13. It’s damn near impossible to photograph the actual color cloud when you are inside it. It will just be blurry. Sometimes it will at least be a colorful blur, but mine frequently just looked gray. It was sad. (PS – the clouds of color are really cool, but I felt like I was in the middle of a smoke bomb. Slightly less pleasant than I was expecting, but if you’re up for it, I totally recommend participating.)
14. Close your mouth when running through the color zones. The color powder tastes gross and feels gross in your mouth. I learned this the hard way. (It’s really hard to do this during the post-race color extravaganza because you’re excited and all “wooo!” but for each “woo!” you do, you’ll probably get a layer of rainbow in your lungs. Be advised.)
15. If there is free water available, take it. If for no other reason than to rinse the color out of your mouth. But also: hydration is important, especially if it’s hot out.
16. If you raise your arms while you run through the color (which I could not seem to help but do), you’ll get lots of color in your armpits. FYI.
17. Sunglasses will not 100% prevent you from getting color in your eyes... but they do help. I got blasted on the face with a shot of orange powder in one of the zones and it got in my eye and it BURNED. I recommend maybe closing your eyes during those moments. Either that or safety goggles.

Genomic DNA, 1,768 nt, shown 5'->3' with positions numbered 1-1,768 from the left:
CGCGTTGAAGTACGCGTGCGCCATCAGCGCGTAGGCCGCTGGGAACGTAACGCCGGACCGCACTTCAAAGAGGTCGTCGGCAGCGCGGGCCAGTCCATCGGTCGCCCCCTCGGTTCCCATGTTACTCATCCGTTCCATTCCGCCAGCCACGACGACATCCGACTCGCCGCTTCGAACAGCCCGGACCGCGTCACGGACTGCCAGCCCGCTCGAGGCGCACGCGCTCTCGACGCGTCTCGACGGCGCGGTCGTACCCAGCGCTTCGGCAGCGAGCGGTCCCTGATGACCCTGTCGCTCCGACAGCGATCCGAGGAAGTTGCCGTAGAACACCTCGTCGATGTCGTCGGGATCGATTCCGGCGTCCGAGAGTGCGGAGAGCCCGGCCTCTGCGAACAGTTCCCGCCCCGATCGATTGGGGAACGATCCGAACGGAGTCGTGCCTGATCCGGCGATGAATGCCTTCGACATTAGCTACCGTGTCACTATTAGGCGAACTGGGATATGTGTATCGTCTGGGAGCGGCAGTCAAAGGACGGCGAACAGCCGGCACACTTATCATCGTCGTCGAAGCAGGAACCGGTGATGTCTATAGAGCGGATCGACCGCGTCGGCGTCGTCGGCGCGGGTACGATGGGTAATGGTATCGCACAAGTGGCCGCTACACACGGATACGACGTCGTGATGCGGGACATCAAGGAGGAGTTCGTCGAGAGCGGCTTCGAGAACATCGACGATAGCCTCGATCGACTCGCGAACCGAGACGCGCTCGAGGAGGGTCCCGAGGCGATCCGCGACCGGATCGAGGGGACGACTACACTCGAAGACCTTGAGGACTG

18. Sunscreen. You know how much sunburns hurt when you shower with them? Now imagine showering with a sunburn while vigorously scrubbing off the color.
19. Throw color powder at strangers (nicely). Ask them to throw color at you. (“Can I get some purple? Thanks!”) Collect all the colors! The more color the better! Except orange and red, like I said earlier. I blame those two for all the brown I ended up with.
20. Not all the color will come out right away. I washed my hair twice, scrubbed my face three times, and took the longest shower in recent memory. I still had some pink and blue splotches on my forehead (which I couldn’t bring myself to scrub again because it hurt from all the prior scrubbing), a little patch of teal in my hair, and a teal colored wrist. My nail beds are still a bit sketchy and I’m reasonably certain I still have a jumble of color in my nose. So, maybe don’t plan anything where you have to be super clean and professional-looking for the next couple days. (Don’t worry, it will wear off eventually.) The Color Run website has a handy link to a PDF with tips for getting all cleaned up after.